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But I have such a Great Catch! Treating Abusive Controlling Relationships

Section 28
Unexamined Inner Rules
Reproducible Client Worksheet
The reproducible client information sheet found in this section provides a diagram concerning their relationship expectations

Question 28 |
Test | Table of Contents

Through our experiences, we absorb a number of inner rules - have-to’s can be quite powerful in influencing our choices. Fifty of these rules are listed here. You may have others add.

Notice if any of your rules are in conflict with each other, such as having to be in control of the your significant other, but also having to follow orders. For example, if you have the urge to break the rules to see what happens but also feel the need to keep peace at any price or to be liked, your inner conflicts may confused others by double meanings you are likely to send.

Also, consider what would happen if you have the same rules as other people. For example, if you and your significant other both have to “do it myself,” you’ll probably have trouble coordinating work efforts. On the other hand, if you both have to be “in the know,” you may tell each other a lot about what is going on, unless you both have a rule about coming out on top, or winning. Then you are more likely to tell the other only what doesn’t help him or her get ahead of you.

Some rules are helpful in one situation but not in another. “I have to be perfect” may be useful to the lab technician conducting sensitive tests but not at home taking care of an active three-year-old.

These fifty rules came from what many people have learned from male and female role expectations and the work ethic. Undoubtedly, the list could be expanded almost infinitely if we added the rules from other sources of our learnings. Every system has its rules - their shoulds and oughts and no-no’s. When system rules match your own inner rules, you are likely to do what others expect even when it’s not in your best interest. For example, if you and the system you’re in agree on the rule, “You have to not make waves,” you will probably voluntarily go along with what others say most of the time. Sometimes this won’t serve you self-interest if, let’s say, you’re asked to be patient about receiving a raise that everyone agrees you’ve already earned.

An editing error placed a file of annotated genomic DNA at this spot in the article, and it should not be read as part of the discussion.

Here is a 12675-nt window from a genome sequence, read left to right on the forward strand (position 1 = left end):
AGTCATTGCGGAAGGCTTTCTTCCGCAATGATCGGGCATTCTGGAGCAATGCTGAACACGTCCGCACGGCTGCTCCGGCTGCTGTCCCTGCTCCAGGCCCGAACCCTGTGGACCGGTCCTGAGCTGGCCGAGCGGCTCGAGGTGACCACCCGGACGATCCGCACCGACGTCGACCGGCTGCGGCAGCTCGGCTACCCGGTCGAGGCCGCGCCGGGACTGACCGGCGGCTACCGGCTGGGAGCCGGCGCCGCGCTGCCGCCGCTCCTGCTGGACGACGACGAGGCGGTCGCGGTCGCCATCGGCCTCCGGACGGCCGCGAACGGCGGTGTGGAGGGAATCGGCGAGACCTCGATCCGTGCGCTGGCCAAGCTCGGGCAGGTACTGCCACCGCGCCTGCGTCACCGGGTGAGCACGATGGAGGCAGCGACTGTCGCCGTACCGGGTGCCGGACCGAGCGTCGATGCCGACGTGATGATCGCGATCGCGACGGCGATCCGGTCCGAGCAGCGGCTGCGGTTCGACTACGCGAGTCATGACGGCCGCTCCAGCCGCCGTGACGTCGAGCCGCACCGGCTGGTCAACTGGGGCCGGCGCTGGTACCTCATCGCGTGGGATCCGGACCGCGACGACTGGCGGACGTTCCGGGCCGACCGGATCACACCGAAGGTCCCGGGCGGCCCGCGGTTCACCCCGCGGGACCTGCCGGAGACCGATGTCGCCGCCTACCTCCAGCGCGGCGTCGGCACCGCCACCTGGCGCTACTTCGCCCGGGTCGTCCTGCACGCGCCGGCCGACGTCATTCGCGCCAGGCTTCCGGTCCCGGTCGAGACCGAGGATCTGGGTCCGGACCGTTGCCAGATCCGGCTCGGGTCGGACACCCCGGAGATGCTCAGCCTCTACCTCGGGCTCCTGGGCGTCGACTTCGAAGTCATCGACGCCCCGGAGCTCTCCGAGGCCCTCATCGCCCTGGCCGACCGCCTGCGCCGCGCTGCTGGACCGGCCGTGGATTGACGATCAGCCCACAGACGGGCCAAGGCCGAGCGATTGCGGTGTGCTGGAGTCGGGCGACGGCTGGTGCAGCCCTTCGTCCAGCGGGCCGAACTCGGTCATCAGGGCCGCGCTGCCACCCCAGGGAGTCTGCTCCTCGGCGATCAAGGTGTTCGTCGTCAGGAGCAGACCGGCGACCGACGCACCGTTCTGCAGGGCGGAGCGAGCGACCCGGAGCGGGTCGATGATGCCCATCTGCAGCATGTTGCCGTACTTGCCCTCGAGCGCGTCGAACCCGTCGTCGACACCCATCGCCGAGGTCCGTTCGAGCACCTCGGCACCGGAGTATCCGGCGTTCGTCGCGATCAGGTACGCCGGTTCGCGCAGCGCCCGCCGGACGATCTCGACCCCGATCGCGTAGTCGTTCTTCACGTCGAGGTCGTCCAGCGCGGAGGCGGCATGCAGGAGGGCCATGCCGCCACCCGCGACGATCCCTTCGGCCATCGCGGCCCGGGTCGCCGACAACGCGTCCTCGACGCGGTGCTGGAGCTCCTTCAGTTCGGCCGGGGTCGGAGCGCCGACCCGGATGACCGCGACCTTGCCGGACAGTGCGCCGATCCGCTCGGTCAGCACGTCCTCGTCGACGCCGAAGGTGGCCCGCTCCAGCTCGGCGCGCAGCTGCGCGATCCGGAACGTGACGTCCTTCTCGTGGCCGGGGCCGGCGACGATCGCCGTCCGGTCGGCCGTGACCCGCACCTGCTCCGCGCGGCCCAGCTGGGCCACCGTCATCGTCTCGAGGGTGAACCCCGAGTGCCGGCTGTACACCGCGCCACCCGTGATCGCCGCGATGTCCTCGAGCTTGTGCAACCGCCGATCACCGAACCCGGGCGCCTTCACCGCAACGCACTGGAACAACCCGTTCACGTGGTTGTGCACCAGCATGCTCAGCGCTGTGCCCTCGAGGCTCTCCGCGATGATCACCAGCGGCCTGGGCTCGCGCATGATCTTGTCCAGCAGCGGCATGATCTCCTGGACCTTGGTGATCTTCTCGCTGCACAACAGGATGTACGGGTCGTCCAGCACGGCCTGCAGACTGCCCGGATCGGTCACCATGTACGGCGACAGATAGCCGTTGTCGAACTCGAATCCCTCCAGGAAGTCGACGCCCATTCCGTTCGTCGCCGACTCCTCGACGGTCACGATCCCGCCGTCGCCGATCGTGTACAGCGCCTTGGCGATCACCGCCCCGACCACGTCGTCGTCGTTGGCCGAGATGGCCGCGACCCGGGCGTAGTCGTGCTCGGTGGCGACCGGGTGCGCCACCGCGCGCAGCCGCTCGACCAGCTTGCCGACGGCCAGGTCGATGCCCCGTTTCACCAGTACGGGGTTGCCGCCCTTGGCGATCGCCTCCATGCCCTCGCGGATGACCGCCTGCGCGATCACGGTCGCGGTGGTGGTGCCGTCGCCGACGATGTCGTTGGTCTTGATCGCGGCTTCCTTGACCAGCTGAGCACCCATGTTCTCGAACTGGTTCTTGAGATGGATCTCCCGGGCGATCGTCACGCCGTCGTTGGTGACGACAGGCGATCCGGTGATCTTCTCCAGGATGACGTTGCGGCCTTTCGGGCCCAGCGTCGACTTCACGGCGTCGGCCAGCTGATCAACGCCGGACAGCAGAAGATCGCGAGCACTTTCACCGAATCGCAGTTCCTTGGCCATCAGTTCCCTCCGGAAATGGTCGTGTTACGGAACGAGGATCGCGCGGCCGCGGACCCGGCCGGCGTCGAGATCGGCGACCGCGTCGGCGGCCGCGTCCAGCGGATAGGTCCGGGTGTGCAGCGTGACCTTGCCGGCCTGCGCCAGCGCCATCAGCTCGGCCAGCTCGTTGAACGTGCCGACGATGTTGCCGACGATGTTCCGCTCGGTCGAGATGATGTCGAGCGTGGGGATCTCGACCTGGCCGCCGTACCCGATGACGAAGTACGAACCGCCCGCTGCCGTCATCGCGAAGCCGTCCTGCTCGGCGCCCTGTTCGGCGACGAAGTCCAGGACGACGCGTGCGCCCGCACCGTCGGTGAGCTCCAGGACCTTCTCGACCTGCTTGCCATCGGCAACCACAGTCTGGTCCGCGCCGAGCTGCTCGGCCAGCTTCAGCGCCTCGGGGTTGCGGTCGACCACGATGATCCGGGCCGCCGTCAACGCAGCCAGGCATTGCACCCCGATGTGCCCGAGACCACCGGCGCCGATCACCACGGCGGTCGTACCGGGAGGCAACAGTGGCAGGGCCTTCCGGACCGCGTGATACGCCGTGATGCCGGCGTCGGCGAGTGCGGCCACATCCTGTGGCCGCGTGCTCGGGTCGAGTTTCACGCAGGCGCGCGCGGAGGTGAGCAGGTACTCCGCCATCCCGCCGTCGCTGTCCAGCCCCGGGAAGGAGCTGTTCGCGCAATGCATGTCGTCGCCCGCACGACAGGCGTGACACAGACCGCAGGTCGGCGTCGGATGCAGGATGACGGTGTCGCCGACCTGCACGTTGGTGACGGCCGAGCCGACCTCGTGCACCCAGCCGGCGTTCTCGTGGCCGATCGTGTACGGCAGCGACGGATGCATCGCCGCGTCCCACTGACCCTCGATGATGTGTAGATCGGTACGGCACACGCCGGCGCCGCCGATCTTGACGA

Generally speaking, the more rules you have, especially those you rated as a 2 or 3, the more likely you can be controlled by others and the more likely you’ll respond to matching norms and expectations in your organization. A few expectations to this statement are those inner rules that give you more power over yourself, such as, “I have to decide for myself, stick to my principles and ethics, and be in control of myself.” These are more likely to put you in conflict with traditional system norms.

This is not in your self-interest. If you don’t take care of your own interests, no one else is likely to. One way to gain more control over yourself is to occasionally review your inner rules to check their usefulness to you today.

Go through the list of inner rules again. Underline all the rules that you know you want to keep, even though they get in your way sometimes. These will be the rules that are part of your core values and your identity as the person you want to be. These you won’t want to change, and you consciously choose to live with the consequences of these rules for now. Then go through and circle the rules you would like to change, modify or make less strong, like changing from a 2 score to a 1. Cross out the ones you have that you’d like to get rid of if you could.